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Last week I considered again principal curvature (pc) and principal curvature directions (pcd) of a, for the sake of simplicity, 2-manifold embedded in 3-space. In this simple case, the pc and pcd of at a point are the eigenvalues and eigenvectors of the shape operator. The magnitude of the pc's corresponds to the minimal and maximal normal curvature at the point. My question, however, is:

What does the principal curvatures direction magnitude represents?

In the textbooks I looked up in (Kühnel and do Camro) I couldn't find a reference to the principal curvature direction's magnitude. Is there something known about this? Is it something basic (maybe even from linear algebra)?

Edit 1: A somewhat more general, but related, question is:

What is the geometrical meaning of an eigenvector's magnitude?

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closed as too localized by Ryan Budney, Deane Yang, Harry Gindi, Scott Morrison Dec 21 '10 at 6:33

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Sorry, this really should be over at Closing the gate after the horse has bolted, etc, but we've belatedly closed the question. – Scott Morrison Dec 21 '10 at 6:34
up vote 5 down vote accepted

Unless there's an additional constraint on the defintion of the principal curvature directions, being just defined as eigenvectors means their magnitude is arbitrary and so meaningless.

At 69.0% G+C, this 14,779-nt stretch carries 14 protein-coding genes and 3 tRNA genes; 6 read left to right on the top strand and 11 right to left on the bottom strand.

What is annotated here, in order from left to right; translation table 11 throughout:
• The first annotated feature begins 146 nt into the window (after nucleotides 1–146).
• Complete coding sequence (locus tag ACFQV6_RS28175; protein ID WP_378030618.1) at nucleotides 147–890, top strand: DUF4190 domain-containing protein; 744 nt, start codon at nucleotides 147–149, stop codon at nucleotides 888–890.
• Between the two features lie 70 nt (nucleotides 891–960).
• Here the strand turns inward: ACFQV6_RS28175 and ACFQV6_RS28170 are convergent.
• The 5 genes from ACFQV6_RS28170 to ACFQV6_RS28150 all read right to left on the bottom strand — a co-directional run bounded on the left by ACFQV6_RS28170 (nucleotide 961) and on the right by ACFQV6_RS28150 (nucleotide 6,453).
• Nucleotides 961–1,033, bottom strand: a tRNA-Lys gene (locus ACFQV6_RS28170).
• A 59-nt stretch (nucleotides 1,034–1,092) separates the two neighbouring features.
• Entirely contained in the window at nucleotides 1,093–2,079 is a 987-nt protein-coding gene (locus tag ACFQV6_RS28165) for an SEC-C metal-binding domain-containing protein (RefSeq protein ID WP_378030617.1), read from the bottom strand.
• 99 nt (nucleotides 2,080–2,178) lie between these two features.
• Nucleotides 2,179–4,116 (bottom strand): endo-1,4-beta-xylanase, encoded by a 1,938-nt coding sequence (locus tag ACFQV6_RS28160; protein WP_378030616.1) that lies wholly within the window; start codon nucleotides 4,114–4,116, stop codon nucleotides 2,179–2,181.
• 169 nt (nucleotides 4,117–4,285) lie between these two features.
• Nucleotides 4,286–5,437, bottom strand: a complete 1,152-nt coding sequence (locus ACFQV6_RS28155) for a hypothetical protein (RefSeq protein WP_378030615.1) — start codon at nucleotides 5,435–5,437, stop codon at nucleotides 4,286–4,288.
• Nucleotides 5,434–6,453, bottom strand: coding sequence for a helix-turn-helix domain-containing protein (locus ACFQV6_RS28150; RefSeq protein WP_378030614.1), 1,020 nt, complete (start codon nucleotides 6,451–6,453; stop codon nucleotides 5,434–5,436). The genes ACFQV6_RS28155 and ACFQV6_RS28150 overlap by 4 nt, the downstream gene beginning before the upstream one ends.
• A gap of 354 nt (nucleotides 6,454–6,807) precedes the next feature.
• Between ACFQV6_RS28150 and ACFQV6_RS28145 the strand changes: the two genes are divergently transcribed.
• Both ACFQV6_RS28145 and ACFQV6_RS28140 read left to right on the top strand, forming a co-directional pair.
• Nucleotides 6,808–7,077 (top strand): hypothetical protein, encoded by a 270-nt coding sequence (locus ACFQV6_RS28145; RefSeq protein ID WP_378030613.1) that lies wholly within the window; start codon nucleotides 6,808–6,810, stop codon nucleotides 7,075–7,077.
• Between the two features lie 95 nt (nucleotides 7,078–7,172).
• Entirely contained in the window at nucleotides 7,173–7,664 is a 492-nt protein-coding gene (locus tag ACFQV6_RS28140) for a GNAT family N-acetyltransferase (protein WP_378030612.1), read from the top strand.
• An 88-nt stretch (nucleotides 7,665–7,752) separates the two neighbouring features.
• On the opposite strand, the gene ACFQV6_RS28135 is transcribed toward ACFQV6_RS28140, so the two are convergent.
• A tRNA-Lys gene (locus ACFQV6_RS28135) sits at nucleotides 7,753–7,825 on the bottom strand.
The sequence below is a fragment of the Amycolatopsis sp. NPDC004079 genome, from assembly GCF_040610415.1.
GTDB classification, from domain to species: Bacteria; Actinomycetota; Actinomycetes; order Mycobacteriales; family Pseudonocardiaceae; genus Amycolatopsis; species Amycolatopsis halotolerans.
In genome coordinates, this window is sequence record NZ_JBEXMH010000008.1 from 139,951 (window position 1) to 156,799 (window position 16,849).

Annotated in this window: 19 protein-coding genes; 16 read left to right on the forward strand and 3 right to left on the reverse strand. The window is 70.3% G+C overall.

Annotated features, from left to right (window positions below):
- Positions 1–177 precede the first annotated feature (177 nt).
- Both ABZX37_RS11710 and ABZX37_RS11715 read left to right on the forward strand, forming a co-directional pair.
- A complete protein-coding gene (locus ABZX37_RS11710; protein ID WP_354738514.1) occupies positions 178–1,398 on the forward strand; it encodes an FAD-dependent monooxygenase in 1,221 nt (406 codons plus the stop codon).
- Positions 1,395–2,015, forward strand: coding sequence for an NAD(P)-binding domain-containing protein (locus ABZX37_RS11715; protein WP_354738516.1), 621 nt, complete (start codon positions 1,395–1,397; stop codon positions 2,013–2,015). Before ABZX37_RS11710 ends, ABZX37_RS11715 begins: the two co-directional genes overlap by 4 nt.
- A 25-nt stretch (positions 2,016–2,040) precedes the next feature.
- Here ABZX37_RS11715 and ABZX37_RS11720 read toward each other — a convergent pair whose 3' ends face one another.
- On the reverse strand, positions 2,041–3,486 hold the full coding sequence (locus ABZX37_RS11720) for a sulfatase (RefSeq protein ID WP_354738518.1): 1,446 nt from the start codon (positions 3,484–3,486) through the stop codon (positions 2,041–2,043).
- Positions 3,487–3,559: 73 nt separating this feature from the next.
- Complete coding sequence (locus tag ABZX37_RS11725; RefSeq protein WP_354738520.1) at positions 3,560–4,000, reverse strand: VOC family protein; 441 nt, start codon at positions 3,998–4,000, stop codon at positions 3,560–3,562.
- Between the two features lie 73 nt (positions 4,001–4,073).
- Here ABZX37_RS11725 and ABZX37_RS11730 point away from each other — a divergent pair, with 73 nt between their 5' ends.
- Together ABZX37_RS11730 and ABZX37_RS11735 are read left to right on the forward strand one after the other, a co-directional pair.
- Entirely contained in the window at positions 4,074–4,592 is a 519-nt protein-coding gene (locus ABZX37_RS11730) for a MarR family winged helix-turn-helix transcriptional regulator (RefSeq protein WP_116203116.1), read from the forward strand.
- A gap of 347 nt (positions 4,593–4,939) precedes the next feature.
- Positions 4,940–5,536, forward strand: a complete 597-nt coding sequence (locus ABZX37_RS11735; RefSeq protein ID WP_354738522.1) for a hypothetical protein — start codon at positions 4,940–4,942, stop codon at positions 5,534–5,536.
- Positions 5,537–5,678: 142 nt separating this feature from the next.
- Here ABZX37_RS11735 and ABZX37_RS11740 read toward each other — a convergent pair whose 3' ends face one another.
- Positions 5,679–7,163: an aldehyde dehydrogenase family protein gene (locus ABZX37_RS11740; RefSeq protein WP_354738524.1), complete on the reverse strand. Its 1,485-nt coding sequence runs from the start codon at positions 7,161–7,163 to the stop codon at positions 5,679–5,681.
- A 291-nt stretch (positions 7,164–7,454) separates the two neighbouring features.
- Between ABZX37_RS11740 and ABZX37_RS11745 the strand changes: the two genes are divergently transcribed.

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That is my understanding as well. However, is it possible that some geometrical meaning of the pcd's magnitude does exist? – Dror Atariah Dec 20 '10 at 10:59
How could there be any meaning? If $\vec{v}$ is a principal curvature direction then so is $2\vec{v}$. So, in order for there to be a geometrical meaning you would have to modify the definition so that the magnitude isn't allowed to be arbitrary. – Zhen Lin Dec 20 '10 at 11:54

While all of the above remarks about the principal curvature magnitudes being arbitrary are correct, I think it is fairly customary for differential geometers to think of the eigenvectors of the shape operator as being the principal axes of the the curvature ellipsoid, and so giving them lengths equal to the principal curvatures. Of course this only makes sense on the complement of the umbilic points.(Recall that the umbilics are the points where the principal curvatures are equal, so that at these points the principal directions are not well-defined.)

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In general, the concept of "eigenvector" is slightly misleading. The fundamental concept is eigenspace. However, eigenspaces of dimension greater than 1 are generally considered pathological and rather a nuisance. Mostly we would rather have one-dimensional eigenspaces, and for these any convenient nonzero element---an eigenvector--- will serve as a representative. It would be pedantically correct but encumbering to insist on talking about one-dimensional eigenspaces rather than eigenvectors. The arbitrariness of eigenvectors becomes clearer when we really have to deal with a multidimensional eigenspace.

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